Network-Based Rogue AP Detection

In addition to auditing via the WLAN media network, administrators should investigate ways to integrate several authentication and auditing techniques that leverage the wired LAN to detect or prevent rogue APs.

The first technique is to leverage the existence of 802.1x in all recent model switches and operating systems (OSs). The network administrator must create a policy that states that no client device can connect to the wired network unless it successfully authenticates itself to the network via 802.1x. In this way, the network administrator eliminates a majority of rogue APs because, in many cases of the rogue AP being a nonmalicious installation, the rogue AP is a consumer-brand AP that does not have the ability to act as an 802.1x supplicant.

Note that a determined malicious attacker can circumvent this prevention technique in a variety of ways. For instance, if the attacker has access to a valid set of credentials for 802.1x authentication (such as username and password), he can use an Ethernet hub and a normal client device to authenticate to the infrastructure. After an attacker is authenticated, he can substitute the rogue AP for the "authenticated" client device. Switch security features such as port security, which can limit the number of MAC addresses an Ethernet switch port allows, can make this attack more difficult but not impossible because the attacker can use an advanced client operating system (OS) configuration either to spoof the AP's MAC address or to make an intelligent client device (like a small Linux box) the rogue AP.

The second technique leverages the published IEEE OUI for AP vendors. Several tools, such as APTools (, allow you to pull the MAC addresses that have been seen on an Ethernet switch and compare them against a list of "approved" AP MAC addresses. If the tool sees a MAC address that is not on the approved list, it prints out the MAC address, which can then be correlated with information from other Cisco network management tools, such as User Resource Tracking, to find the switch name and the switch port to which the AP is attached. Note that this mitigation technique is also vulnerable to an attacker changing the OUI to match a desktop NIC vendor or to spoof the MAC address of an approved AP or desktop.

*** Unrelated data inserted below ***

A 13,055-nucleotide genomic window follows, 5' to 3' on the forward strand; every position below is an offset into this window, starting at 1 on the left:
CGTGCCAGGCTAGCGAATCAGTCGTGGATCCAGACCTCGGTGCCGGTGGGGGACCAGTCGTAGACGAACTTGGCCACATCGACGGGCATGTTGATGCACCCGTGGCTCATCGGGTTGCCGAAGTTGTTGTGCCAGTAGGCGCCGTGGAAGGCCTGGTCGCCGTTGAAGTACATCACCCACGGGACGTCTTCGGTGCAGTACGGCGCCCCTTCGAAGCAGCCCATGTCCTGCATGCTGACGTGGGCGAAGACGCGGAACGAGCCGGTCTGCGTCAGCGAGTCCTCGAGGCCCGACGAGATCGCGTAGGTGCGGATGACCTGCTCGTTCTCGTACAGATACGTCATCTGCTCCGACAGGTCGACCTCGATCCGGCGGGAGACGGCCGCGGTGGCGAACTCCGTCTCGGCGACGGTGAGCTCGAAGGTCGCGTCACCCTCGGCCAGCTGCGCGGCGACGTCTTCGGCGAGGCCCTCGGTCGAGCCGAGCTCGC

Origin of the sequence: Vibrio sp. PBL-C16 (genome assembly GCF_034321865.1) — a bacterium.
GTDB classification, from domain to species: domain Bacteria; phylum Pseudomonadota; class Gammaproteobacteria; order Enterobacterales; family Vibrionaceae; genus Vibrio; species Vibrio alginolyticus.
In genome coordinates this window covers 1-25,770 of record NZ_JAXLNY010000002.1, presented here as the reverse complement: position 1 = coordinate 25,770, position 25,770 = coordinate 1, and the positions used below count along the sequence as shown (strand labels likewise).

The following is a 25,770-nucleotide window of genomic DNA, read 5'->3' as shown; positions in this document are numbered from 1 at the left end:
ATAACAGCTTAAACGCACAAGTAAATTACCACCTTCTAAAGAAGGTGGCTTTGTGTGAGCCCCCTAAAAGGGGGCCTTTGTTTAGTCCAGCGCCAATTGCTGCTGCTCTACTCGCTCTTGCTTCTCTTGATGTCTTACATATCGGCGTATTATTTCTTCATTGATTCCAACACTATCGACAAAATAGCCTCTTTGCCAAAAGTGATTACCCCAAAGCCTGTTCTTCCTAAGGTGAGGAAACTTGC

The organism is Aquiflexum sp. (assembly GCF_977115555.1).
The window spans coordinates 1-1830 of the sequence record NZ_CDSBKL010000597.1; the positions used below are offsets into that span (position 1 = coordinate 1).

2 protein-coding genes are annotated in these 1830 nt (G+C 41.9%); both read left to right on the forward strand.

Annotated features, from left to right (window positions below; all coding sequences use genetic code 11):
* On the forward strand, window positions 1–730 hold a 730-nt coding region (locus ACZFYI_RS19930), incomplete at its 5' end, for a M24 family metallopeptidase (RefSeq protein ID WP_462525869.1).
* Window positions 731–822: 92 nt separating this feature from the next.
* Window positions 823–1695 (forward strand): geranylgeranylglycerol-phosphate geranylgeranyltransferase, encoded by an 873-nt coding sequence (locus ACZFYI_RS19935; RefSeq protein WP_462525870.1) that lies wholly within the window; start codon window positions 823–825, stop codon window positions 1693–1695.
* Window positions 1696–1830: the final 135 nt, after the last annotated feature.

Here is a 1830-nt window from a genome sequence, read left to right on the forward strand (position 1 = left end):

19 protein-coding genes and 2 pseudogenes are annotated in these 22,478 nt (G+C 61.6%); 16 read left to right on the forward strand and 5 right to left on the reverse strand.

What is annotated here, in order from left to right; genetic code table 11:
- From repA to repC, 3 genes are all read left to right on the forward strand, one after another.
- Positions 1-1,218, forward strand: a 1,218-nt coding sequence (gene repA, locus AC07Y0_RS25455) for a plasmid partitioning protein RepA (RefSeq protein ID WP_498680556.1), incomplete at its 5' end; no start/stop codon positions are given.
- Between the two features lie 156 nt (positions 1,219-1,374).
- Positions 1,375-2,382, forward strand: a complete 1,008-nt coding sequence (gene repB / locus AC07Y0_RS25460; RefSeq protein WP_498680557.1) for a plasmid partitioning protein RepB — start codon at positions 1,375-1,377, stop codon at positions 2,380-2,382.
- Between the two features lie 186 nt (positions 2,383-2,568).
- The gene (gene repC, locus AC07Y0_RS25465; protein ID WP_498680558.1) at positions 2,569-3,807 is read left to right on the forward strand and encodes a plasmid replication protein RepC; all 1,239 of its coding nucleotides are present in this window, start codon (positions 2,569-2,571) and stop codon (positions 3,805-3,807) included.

The final technique involves scanning the network for signatures that identify the rogue AP. The most common scanning techniques include OS fingerprinting and Simple Network Management Protocol (SNMP) scanning. The more prevalent option is the OS fingerprinting technique because it typically is easier to conduct and is more accurate. OS fingerprinting observes characteristics of the individual OS of the AP, such as the way the OS responds to TCP packets with obscure TCP flags and options enabled. OS fingerprinting depends on there being a fingerprint match for the AP point vendor OS. SNMP scanning relies on the rogue AP having SNMP enabled and accessible from the enterprise network. In the case of the malicious rogue AP, this is a highly unlikely scenario. In the nonmalicious rogue AP instance, SNMP scanning is typically effective for detecting rogue AP installations that might be larger than normal and managed by the user or a rogue AP that has SNMP on by default with public and private settings for its read-only and read-write community strings.